Peter Zeihan: Fighting the United States is “Flirting with Personal Armageddon”
Mutually Assured Destruction (MAD) is crucial principle of military strategy, but it is often misunderstood. In my interview with geopolitical strategist and futurist, Peter Zeihan, he shared the truth about MAD. To see the full interview, check out the video below.
Brendan Carr: “Is Mutually Assured Destruction enough for our security?”
Peter Zeihan: “Anyone who wants to pick a nuclear fight with the United States that is not a peer power is simply flirting with personal Armageddon, and I think everybody realizes that. The North Koreans certainly have made that almost publicly known with the summit. The only countries that the United States needs to worry about nukes are peer countries, and when I say “peer,” I mean peer in terms of arsenal, and that is exactly one country. That’s Russia. And that is a reason enough in my opinion for the Americans to make sure that we never allow relations with the Russians to sink too low.
The Russian demographic and economic situation is tragic, and the Russians will probably cease to exist as a country within the next 40 years. You do not want to be the country that they lash out at, rather than going quietly into the night. So in my opinion, our current relations with Russia actually … Our relations with Russian under the last two presidents has been criminally mishandled, and that is something that in my opinion needs to improve.
But for everybody else, the United States is not a peer power compared to them. They are more consumed with issues in their neighborhood, and there is no advantage in a world where the United States is no longer maintaining global security and going out and picking a fight with an expeditionary power that has 10 aircraft carriers and 3,000 deliverable nuclear warheads, who happens to be on the other side of the planet and just really doesn’t care about you. Why pick that fight?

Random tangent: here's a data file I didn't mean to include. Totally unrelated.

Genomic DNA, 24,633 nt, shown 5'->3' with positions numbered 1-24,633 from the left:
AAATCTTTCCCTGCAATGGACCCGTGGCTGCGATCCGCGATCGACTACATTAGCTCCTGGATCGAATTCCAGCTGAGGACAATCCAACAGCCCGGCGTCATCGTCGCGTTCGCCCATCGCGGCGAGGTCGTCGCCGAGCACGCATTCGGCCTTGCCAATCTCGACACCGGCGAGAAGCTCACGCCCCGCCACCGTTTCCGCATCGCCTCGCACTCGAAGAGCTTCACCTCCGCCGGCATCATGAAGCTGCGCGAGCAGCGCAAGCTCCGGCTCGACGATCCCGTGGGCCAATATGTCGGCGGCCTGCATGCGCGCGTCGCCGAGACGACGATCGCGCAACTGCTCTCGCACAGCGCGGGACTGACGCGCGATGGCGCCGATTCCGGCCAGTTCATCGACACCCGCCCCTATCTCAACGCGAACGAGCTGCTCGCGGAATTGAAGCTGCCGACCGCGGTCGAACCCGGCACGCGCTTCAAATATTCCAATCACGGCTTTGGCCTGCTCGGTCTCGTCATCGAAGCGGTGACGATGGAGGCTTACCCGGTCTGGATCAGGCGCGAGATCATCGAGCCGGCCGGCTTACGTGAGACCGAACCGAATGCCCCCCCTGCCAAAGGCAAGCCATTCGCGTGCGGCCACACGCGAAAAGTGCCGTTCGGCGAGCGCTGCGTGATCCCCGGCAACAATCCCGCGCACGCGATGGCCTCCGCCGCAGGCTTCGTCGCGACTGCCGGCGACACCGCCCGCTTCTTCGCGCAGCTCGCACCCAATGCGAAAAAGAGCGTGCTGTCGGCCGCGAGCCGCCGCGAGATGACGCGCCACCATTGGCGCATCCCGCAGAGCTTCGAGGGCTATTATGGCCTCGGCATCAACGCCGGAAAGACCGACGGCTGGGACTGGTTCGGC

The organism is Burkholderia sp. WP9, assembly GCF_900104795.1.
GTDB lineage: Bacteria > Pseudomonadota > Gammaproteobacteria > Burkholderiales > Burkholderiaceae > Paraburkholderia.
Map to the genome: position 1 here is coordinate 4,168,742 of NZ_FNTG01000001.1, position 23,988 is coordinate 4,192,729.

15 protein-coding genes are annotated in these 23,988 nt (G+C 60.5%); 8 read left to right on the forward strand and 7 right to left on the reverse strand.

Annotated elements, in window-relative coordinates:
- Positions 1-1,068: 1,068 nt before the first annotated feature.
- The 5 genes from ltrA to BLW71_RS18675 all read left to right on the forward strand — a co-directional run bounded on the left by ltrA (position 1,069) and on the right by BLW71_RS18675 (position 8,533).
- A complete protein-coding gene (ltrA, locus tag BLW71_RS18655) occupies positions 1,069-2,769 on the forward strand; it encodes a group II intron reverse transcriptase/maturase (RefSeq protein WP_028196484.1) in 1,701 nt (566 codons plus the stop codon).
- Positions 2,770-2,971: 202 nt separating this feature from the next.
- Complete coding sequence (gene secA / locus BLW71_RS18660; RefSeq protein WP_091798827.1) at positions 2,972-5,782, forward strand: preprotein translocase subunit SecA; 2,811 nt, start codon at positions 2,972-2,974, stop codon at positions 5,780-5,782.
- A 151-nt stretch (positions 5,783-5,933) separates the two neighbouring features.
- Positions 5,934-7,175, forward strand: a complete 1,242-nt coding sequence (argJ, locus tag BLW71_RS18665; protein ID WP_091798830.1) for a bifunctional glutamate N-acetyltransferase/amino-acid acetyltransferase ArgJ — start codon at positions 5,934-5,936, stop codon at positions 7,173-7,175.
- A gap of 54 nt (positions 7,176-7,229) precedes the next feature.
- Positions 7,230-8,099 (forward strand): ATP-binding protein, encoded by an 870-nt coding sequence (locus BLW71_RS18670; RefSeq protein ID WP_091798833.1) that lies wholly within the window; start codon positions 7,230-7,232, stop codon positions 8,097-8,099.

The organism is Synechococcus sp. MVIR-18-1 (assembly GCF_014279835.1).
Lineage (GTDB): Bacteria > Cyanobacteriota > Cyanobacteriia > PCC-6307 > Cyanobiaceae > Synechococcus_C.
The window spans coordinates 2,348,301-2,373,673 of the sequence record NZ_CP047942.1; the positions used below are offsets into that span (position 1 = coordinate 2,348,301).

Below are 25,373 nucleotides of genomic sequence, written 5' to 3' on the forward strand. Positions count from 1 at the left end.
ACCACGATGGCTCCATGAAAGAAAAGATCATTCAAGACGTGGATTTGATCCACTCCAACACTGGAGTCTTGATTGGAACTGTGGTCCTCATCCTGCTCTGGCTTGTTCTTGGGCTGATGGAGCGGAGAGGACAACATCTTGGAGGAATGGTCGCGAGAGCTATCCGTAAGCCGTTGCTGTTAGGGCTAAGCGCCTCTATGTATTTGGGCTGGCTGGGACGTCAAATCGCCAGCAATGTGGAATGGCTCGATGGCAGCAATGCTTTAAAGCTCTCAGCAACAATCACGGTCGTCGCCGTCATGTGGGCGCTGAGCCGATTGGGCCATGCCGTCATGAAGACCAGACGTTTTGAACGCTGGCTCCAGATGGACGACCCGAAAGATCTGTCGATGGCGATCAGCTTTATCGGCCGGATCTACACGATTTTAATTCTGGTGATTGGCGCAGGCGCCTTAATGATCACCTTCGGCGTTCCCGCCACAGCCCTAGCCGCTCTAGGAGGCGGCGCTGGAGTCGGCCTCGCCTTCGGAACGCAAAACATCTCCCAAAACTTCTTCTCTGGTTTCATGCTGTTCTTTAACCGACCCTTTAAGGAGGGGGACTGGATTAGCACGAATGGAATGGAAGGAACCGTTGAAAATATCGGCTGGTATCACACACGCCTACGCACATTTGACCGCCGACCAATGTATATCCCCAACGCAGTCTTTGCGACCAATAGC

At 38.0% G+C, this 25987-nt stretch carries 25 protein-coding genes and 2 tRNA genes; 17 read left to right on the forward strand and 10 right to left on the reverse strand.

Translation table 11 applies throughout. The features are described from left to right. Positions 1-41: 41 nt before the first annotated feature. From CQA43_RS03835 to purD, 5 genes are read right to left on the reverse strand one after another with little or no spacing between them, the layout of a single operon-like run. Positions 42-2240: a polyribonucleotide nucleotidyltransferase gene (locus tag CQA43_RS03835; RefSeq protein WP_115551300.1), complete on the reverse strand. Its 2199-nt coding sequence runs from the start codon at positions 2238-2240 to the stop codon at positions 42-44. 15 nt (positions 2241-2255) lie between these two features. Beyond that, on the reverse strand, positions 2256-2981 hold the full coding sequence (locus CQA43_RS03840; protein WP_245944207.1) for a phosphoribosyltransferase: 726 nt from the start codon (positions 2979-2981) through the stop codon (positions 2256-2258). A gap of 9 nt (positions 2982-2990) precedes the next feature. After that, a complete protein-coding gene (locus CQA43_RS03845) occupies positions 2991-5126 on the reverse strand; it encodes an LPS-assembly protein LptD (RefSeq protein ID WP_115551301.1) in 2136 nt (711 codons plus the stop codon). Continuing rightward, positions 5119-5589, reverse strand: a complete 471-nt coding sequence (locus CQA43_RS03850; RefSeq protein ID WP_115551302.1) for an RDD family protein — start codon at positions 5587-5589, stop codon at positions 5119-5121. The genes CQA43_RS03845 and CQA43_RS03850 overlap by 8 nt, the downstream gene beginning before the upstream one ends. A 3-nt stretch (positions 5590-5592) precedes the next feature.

And so as the United States withdraws, we’re not going to be containing the Chinese, but the Japanese will. We’re not going to be containing Iran, but the Saudis and the Turks will. Nukes are likely to be used, but they are not likely to be used on us, because all that does is guarantee your country’s complete destruction. MAD only works when there’s parody, and no one has parody with the United States except Russia.
Now, the countries that are likely to use nukes probably aren’t the list that you’re thinking. You use nuclear weapons when you are in a fight you can’t win conventionally. That’s not Iran. That’s not China. That’s Japan, that’s Korea, that’s Saudi Arabia, that’s Ukraine, that’s Sweden. So we need to rethink how we process the nuclear with, because most of the places where I expect nukes to be used are not the folks that Americans are traditionally concerned about. We’re concerned about the countries that we’re concerned about right now because we’re maintaining global order, and that means we have to stand up to the local regional powers, who happen to be for whatever reason preventing the global order from working. And today, that might be China. That certainly is Iran. But those days are coming to a close very, very quickly.
I think that the best example to kind of highlight that is what’s going on with North Korea right now. I don’t mean to suggest that the Trump-Kim Summit of last weekend is the end-all, be-all. There’s a long way ahead of us. But we’ve already seen some very real commitments from the North Koreans in terms of practical disarmament steps. But you’ll note that those steps have nothing to do with the nukes; it has to do with the missile program. The United States really doesn’t care if North Korea has nuclear missiles that can only be delivered a few hundred kilometers. We just want to make sure they get rid of their missiles so it can’t hit North America. So this now is a Chinese, South Korean, Japanese problem. And in a world where the United States is not maintaining the global order, that’s a success.”
Peter Zeihan is the author of The Accidental Superpower, a featured book in the Navy Reading Program. For the complete podcast interview, click here.